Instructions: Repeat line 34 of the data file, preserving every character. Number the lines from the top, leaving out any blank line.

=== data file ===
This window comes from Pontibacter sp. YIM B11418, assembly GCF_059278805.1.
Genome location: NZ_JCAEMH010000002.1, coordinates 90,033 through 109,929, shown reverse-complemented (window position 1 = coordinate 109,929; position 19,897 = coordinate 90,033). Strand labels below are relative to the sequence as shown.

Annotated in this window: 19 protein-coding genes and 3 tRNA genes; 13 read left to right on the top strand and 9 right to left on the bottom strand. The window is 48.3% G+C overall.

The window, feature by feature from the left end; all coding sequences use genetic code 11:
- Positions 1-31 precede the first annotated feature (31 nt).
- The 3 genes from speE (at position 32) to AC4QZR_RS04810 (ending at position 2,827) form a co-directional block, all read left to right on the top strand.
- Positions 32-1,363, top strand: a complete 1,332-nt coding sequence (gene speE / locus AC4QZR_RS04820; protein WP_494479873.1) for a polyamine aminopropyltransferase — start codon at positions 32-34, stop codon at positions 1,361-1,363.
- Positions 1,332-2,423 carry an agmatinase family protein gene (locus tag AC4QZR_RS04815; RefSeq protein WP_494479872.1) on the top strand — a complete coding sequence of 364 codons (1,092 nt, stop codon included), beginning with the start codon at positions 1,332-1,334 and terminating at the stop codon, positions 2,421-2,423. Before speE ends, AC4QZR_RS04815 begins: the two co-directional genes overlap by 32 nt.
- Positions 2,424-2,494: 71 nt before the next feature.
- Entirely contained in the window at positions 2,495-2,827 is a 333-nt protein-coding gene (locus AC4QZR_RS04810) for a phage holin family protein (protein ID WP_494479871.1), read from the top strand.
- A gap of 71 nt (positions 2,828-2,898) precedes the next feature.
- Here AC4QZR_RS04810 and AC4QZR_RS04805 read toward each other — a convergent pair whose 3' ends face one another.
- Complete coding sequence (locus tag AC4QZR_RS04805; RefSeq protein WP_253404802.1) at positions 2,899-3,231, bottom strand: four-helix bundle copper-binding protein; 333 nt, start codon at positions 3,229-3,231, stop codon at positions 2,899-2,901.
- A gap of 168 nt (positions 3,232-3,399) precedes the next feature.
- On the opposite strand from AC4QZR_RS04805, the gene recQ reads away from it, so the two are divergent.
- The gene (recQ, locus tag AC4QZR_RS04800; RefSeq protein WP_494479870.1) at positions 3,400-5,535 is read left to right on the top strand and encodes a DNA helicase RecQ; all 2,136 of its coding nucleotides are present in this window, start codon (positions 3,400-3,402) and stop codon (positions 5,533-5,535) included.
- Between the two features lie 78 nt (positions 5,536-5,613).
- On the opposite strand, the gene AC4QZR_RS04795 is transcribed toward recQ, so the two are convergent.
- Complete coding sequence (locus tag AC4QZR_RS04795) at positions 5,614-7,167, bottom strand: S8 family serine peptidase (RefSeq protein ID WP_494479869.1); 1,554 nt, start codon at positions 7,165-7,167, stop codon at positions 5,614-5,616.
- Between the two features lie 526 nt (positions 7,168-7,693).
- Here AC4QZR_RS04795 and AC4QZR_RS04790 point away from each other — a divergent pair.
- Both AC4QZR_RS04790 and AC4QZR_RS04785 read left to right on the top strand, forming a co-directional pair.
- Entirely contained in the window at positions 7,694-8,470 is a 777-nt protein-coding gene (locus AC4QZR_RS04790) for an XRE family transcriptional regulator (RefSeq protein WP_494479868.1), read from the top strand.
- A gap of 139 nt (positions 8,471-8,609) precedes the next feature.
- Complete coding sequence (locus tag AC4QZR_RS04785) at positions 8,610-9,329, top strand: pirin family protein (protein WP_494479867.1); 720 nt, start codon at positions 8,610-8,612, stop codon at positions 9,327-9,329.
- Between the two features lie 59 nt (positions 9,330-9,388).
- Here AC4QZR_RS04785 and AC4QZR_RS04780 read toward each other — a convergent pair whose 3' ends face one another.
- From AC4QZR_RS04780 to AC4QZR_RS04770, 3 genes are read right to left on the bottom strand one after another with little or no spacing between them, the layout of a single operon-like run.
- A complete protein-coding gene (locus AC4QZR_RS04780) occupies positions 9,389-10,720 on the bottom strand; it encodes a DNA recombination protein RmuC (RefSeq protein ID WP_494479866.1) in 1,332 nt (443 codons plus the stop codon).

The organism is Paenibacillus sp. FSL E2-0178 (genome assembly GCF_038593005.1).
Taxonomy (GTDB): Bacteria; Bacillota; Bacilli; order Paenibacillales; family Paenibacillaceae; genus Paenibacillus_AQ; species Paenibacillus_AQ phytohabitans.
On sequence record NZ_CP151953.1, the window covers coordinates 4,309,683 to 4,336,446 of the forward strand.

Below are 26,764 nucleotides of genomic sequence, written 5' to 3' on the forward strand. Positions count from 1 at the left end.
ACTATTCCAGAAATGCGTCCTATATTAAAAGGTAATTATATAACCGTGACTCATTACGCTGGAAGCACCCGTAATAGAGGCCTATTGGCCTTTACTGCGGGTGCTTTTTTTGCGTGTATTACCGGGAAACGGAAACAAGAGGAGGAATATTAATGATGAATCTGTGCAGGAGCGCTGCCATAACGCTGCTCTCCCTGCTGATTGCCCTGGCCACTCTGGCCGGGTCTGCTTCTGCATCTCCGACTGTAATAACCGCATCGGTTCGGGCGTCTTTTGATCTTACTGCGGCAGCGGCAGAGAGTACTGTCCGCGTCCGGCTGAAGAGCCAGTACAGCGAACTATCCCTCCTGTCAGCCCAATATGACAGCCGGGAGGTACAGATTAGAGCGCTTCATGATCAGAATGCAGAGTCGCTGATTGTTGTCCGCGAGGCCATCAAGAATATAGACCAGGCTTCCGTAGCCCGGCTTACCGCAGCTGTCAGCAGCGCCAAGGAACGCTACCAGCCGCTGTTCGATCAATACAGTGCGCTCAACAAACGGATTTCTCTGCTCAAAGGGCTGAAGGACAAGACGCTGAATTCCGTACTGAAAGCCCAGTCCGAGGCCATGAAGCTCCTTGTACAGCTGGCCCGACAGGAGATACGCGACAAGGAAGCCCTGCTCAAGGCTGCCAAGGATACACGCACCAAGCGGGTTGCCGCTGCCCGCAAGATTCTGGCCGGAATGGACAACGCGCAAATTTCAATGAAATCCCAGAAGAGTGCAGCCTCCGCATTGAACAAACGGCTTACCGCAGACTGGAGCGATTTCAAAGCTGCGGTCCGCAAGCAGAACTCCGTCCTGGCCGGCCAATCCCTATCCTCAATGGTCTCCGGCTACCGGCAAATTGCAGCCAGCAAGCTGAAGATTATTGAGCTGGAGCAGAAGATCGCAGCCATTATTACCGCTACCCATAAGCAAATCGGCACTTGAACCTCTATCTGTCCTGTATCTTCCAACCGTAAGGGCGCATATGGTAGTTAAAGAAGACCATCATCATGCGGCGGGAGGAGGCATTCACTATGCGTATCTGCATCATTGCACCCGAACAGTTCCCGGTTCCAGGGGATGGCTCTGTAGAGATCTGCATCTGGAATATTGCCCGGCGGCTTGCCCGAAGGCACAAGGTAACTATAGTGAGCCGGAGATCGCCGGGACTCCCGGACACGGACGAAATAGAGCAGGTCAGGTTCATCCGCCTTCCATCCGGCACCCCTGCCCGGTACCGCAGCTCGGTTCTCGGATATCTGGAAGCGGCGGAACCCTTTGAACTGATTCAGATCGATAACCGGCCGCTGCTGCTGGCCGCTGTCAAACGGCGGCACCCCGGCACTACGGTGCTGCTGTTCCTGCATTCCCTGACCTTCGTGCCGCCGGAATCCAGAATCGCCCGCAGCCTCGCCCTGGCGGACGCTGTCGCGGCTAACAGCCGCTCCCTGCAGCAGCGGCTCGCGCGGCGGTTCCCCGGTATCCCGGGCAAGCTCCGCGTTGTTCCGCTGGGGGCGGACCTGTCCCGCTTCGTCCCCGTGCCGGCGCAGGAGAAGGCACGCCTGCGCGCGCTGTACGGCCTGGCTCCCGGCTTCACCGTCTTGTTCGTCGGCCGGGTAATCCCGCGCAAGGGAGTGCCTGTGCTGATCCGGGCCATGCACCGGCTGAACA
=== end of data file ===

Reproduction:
ACTATTCCAGAAATGCGTCCTATATTAAAAGGTAATTATATAACCGTGACTCATTACGCTGGAAGCACCCGTAATAGAGGCCTATTGGCCTTTACTGCGGGTGCTTTTTTTGCGTGTATTACCGGGAAACGGAAACAAGAGGAGGAATATTAATGATGAATCTGTGCAGGAGCGCTGCCATAACGCTGCTCTCCCTGCTGATTGCCCTGGCCACTCTGGCCGGGTCTGCTTCTGCATCTCCGACTGTAATAACCGCATCGGTTCGGGCGTCTTTTGATCTTACTGCGGCAGCGGCAGAGAGTACTGTCCGCGTCCGGCTGAAGAGCCAGTACAGCGAACTATCCCTCCTGTCAGCCCAATATGACAGCCGGGAGGTACAGATTAGAGCGCTTCATGATCAGAATGCAGAGTCGCTGATTGTTGTCCGCGAGGCCATCAAGAATATAGACCAGGCTTCCGTAGCCCGGCTTACCGCAGCTGTCAGCAGCGCCAAGGAACGCTACCAGCCGCTGTTCGATCAATACAGTGCGCTCAACAAACGGATTTCTCTGCTCAAAGGGCTGAAGGACAAGACGCTGAATTCCGTACTGAAAGCCCAGTCCGAGGCCATGAAGCTCCTTGTACAGCTGGCCCGACAGGAGATACGCGACAAGGAAGCCCTGCTCAAGGCTGCCAAGGATACACGCACCAAGCGGGTTGCCGCTGCCCGCAAGATTCTGGCCGGAATGGACAACGCGCAAATTTCAATGAAATCCCAGAAGAGTGCAGCCTCCGCATTGAACAAACGGCTTACCGCAGACTGGAGCGATTTCAAAGCTGCGGTCCGCAAGCAGAACTCCGTCCTGGCCGGCCAATCCCTATCCTCAATGGTCTCCGGCTACCGGCAAATTGCAGCCAGCAAGCTGAAGATTATTGAGCTGGAGCAGAAGATCGCAGCCATTATTACCGCTACCCATAAGCAAATCGGCACTTGAACCTCTATCTGTCCTGTATCTTCCAACCGTAAGGGCGCATATGGTAGTTAAAGAAGACCATCATCATGCGGCGGGAGGAGGCATTCACTATGCGTATCTGCATCATTGCACCCGAACAGTTCCCGGTTCCAGGGGATGGCTCTGTAGAGATCTGCATCTGGAATATTGCCCGGCGGCTTGCCCGAAGGCACAAGGTAACTATAGTGAGCCGGAGATCGCCGGGACTCCCGGACACGGACGAAATAGAGCAGGTCAGGTTCATCCGCCTTCCATCCGGCACCCCTGCCCGGTACCGCAGCTCGGTTCTCGGATATCTGGAAGCGGCGGAACCCTTTGAACTGATTCAGATCGATAACCGGCCGCTGCTGCTGGCCGCTGTCAAACGGCGGCACCCCGGCACTACGGTGCTGCTGTTCCTGCATTCCCTGACCTTCGTGCCGCCGGAATCCAGAATCGCCCGCAGCCTCGCCCTGGCGGACGCTGTCGCGGCTAACAGCCGCTCCCTGCAGCAGCGGCTCGCGCGGCGGTTCCCCGGTATCCCGGGCAAGCTCCGCGTTGTTCCGCTGGGGGCGGACCTGTCCCGCTTCGTCCCCGTGCCGGCGCAGGAGAAGGCACGCCTGCGCGCGCTGTACGGCCTGGCTCCCGGCTTCACCGTCTTGTTCGTCGGCCGGGTAATCCCGCGCAAGGGAGTGCCTGTGCTGATCCGGGCCATGCACCGGCTGAACA